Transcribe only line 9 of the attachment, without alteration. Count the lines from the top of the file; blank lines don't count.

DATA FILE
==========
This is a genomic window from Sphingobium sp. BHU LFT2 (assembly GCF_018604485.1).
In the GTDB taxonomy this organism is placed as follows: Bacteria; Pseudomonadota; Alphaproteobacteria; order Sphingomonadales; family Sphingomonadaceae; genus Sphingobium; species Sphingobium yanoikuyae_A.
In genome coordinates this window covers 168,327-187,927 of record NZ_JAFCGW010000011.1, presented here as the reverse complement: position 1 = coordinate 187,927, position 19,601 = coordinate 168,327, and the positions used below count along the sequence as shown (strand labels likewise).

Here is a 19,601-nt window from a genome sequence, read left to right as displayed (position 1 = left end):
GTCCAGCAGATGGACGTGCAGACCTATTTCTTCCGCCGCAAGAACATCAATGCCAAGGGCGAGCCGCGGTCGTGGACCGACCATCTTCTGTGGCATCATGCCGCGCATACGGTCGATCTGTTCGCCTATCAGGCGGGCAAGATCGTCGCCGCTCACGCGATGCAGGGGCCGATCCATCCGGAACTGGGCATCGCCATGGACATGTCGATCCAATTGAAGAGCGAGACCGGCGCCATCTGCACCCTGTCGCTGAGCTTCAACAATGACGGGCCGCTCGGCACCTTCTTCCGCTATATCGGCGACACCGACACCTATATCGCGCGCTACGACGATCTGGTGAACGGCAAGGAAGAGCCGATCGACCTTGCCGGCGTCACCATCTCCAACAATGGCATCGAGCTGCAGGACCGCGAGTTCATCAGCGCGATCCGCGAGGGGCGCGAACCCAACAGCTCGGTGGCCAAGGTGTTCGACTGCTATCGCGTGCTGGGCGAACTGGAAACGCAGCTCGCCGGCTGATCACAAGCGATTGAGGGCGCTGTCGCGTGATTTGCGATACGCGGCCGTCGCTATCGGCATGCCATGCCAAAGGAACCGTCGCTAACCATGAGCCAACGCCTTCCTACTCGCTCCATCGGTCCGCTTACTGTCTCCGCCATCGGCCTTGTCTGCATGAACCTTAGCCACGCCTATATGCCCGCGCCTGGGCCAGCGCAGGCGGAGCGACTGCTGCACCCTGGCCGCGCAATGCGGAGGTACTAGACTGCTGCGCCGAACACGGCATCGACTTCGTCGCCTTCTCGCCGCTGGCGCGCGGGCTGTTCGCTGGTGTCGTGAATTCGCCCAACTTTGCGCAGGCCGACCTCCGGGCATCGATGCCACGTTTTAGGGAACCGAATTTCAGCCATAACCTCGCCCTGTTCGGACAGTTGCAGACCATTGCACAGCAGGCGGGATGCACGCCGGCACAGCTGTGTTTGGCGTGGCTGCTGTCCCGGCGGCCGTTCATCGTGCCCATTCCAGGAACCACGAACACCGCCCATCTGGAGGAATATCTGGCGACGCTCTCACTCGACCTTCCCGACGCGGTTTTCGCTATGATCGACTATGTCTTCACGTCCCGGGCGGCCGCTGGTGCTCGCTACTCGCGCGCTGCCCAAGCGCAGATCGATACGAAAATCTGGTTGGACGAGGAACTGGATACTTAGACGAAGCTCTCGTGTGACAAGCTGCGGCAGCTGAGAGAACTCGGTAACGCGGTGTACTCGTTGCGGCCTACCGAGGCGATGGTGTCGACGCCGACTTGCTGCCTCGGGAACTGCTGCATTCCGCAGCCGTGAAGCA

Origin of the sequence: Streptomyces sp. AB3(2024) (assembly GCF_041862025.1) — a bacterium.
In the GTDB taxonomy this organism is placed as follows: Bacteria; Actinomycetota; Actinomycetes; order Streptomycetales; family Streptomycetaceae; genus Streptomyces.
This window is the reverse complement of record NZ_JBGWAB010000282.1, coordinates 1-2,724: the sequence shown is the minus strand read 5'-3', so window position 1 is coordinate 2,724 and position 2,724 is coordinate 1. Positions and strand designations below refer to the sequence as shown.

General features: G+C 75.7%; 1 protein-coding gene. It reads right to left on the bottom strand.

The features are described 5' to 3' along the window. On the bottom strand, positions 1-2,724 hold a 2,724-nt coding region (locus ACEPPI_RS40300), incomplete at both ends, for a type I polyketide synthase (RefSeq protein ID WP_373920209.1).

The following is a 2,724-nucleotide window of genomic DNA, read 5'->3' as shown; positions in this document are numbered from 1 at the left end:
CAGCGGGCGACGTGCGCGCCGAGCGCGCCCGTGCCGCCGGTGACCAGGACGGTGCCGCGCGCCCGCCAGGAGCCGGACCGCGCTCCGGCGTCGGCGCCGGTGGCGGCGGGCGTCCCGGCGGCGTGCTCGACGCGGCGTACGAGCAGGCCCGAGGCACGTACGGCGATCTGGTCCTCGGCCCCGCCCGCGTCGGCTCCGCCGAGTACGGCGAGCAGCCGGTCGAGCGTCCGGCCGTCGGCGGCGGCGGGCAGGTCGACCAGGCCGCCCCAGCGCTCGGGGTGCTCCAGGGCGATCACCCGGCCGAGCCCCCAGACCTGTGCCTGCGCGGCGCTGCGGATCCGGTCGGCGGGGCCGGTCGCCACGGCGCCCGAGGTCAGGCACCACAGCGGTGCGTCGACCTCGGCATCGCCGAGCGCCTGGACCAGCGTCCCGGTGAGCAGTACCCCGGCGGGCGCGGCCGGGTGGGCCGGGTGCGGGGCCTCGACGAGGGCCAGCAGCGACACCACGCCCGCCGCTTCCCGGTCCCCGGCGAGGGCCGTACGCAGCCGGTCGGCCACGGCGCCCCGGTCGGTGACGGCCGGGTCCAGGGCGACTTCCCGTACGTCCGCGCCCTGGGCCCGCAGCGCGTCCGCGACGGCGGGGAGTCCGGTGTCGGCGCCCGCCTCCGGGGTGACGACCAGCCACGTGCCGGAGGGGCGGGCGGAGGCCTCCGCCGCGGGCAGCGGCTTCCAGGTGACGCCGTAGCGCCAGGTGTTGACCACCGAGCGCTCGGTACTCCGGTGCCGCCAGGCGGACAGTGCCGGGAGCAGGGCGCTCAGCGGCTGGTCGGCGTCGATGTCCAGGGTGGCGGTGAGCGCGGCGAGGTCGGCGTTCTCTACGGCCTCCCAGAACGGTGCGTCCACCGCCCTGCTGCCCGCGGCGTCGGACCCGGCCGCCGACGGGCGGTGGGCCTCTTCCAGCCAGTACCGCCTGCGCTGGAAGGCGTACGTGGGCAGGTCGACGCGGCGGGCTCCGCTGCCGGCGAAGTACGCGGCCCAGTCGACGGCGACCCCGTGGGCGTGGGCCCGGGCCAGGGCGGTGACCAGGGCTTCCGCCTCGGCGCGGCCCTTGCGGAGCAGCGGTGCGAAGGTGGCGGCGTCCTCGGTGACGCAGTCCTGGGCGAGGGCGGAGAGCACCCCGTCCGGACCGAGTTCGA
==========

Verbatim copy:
General features: G+C 75.7%; 1 protein-coding gene. It reads right to left on the bottom strand.